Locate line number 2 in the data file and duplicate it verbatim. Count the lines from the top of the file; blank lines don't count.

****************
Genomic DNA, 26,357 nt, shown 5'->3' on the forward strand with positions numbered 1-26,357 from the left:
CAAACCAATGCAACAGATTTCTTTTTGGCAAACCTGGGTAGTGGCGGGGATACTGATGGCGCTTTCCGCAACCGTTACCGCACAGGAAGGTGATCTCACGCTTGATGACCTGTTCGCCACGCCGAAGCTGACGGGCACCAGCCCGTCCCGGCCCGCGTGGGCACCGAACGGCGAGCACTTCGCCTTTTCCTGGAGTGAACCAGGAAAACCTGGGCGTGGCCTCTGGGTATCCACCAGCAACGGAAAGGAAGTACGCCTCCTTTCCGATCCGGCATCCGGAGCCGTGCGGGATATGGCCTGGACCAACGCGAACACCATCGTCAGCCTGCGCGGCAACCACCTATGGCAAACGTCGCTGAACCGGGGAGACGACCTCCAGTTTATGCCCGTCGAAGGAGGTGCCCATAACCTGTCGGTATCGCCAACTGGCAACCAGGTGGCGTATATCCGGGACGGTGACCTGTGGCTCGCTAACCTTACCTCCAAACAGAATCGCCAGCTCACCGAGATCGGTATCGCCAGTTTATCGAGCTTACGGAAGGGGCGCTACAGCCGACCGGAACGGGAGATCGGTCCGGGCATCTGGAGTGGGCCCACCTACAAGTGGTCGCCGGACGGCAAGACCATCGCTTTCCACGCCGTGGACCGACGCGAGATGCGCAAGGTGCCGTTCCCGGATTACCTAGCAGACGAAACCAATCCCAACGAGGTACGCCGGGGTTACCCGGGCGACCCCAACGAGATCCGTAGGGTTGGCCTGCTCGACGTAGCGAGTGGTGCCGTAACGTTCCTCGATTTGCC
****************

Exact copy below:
CAAACCAATGCAACAGATTTCTTTTTGGCAAACCTGGGTAGTGGCGGGGATACTGATGGCGCTTTCCGCAACCGTTACCGCACAGGAAGGTGATCTCACGCTTGATGACCTGTTCGCCACGCCGAAGCTGACGGGCACCAGCCCGTCCCGGCCCGCGTGGGCACCGAACGGCGAGCACTTCGCCTTTTCCTGGAGTGAACCAGGAAAACCTGGGCGTGGCCTCTGGGTATCCACCAGCAACGGAAAGGAAGTACGCCTCCTTTCCGATCCGGCATCCGGAGCCGTGCGGGATATGGCCTGGACCAACGCGAACACCATCGTCAGCCTGCGCGGCAACCACCTATGGCAAACGTCGCTGAACCGGGGAGACGACCTCCAGTTTATGCCCGTCGAAGGAGGTGCCCATAACCTGTCGGTATCGCCAACTGGCAACCAGGTGGCGTATATCCGGGACGGTGACCTGTGGCTCGCTAACCTTACCTCCAAACAGAATCGCCAGCTCACCGAGATCGGTATCGCCAGTTTATCGAGCTTACGGAAGGGGCGCTACAGCCGACCGGAACGGGAGATCGGTCCGGGCATCTGGAGTGGGCCCACCTACAAGTGGTCGCCGGACGGCAAGACCATCGCTTTCCACGCCGTGGACCGACGCGAGATGCGCAAGGTGCCGTTCCCGGATTACCTAGCAGACGAAACCAATCCCAACGAGGTACGCCGGGGTTACCCGGGCGACCCCAACGAGATCCGTAGGGTTGGCCTGCTCGACGTAGCGAGTGGTGCCGTAACGTTCCTCGATTTGCC